There is a significant risk of perinatal demise, particularly in association with fetal hydrops, poor ventricular function, and heart rates less than 55 beats/min. CHB has a mortality of 30%, and 60% of infants require pacemaker therapy. The recurrence rate exceeds, by at least two-fold, that of the first birth and is likely to influence the decision to have more children. Peculiarly, the mother’s heart is almost never affected (with complete heart block) despite exposure to identical circulating autoantibodies. As part of our continuing effort to understand the complex factors contributing toward the pathogenesis of CHB, an animal model of CHB has been established by immunizing female mice with recombinant proteins/antigens, reproducing the human complete AV block in an isolated Langendorff perfused fetal heart. These findings have been correlated with L-type Ca channel inhibition by maternal antibodies from mothers of children with CHB. In addition, a passive animal model has been established by directly injecting maternal antibodies into pregnant mice and significant sinus bradycardia has been reported, indicating that the spectrum of conduction abnormalities may extend beyond the AV node. Altogether, the data provided strong evidence supporting an etiologic role of antibody/Ca channel involvement in the pathogenesis of CHB. The autoantibodies most likely trigger the inflammation of the AV node and the myocardium in susceptible fetuses. The inflamed tissues may then heal with fibrosis that may cause the above-cited complications. However, other yet unknown factors seem necessary to explain the full expression of CHB, the most common cardiac complication, which typically develops between 18 and 24 gestational weeks. Fetal echocardiography is useful in early diagnosis. Untreated, the condition carries a significant risk of mortality as the fetus needs to overcome the sudden decrease in ventricular rate, the loss of normal atrial systolic contribution to ventricular filling, and perhaps concomitant myocardial inflammation and fibrosis. The rationale to treat a fetus at the stage of CHB is primarily to mitigate myocardial inflammation and to augment fetal cardiac output. A standardized treatment approach, including maternal dexamethasone at CHB diagnosis and β-stimulation for FHR less than 55 beats/min, used since 1997, reduces the morbidity and improves the outcome of isolated fetal CHB. Maternal dexamethasone administration has been shown to improve incomplete fetal AV block, myocardial dysfunction, and cavity effusions. β-Sympathomimetics may be useful to increase FHR and myocardial contractility. Published data suggest an improved survival greater than 90% if maternal high-dose dexamethasone was initiated at the time of CHB detection and maintained during the pregnancy and if a β-adrenergic drug was added at FHR less than 55 beats/min. Despite the improvement in outcome, there is an ongoing debate about treatment-related risks. Early pacemaker therapy is indicated in patients with symptomatic bradycardia and ventricular dysfunction. The indications for pacing in CHB continue to evolve with advances in techniques and most of these children will ultimately require permanent pacemakers by adulthood 79–84. The cardiac evaluation of these fetuses is difficult as the ventricular rate is low and the heart is dilated. A strategy has been implemented that includes the biophysical profile, which assesses fetal well-being, in combination with the cardiovascular profile score, which assesses cardiac function and the circulation. It is hypothesized that the management protocol initiates intervention before fetal compromise, hydrops, and myocardial damage occur. An evaluation of heart function is recommended in addition to assessment of fetal well-being in fetuses with CHB. Early delivery should be considered if there is evidence of distress and/or deteriorating cardiac function 86–88.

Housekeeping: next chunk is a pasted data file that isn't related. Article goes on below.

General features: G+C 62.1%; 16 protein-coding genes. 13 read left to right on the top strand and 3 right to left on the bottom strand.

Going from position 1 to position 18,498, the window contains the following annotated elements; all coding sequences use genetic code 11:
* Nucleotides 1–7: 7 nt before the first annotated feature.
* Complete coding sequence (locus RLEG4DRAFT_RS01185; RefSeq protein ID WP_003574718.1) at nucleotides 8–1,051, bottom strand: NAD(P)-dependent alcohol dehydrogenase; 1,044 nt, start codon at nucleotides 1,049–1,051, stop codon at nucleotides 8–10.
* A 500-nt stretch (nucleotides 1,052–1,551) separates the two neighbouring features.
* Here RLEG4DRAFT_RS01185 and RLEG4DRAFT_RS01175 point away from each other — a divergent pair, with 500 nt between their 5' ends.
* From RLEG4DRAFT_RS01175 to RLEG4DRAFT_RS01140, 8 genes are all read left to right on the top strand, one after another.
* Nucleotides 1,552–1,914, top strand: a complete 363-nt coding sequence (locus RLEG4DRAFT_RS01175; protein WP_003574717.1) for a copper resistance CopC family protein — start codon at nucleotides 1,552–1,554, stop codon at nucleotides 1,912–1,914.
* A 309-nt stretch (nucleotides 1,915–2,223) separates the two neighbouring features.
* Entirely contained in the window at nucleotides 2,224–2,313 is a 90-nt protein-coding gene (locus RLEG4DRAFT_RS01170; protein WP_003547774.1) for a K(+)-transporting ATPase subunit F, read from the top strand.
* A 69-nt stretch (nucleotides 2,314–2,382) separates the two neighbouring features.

In conclusion, although fetal arrhythmias account for a small proportion of referrals to a fetal cardiologist, they may be associated with significant morbidity and mortality. Advances in echocardiography have resulted in significant improvements in our ability to elucidate the mechanism of arrhythmia at the bedside. At the same time, MCG is broadening our understanding of mechanisms of arrhythmia, especially as it pertains to ventricular arrhythmias and CHB. It provides a unique window to study the electrical properties of fetal heart, unlike what has been available to date. Recent reports of bedside use of fetal ECG make it a promising new technology. The underlying mechanisms resulting in immune-mediated CHB in a small subset of ‘at-risk’ fetuses is under investigation. There have been huge strides in the noninvasive diagnosis of fetal arrhythmias. However, we still need to improve our knowledge of the electromechanical properties of fetal heart as well as the mechanisms of arrhythmia to further improve outcomes. Multi-institutional collaborative studies are needed to help answer some of the questions on patient, drug selection, and management algorithms 89.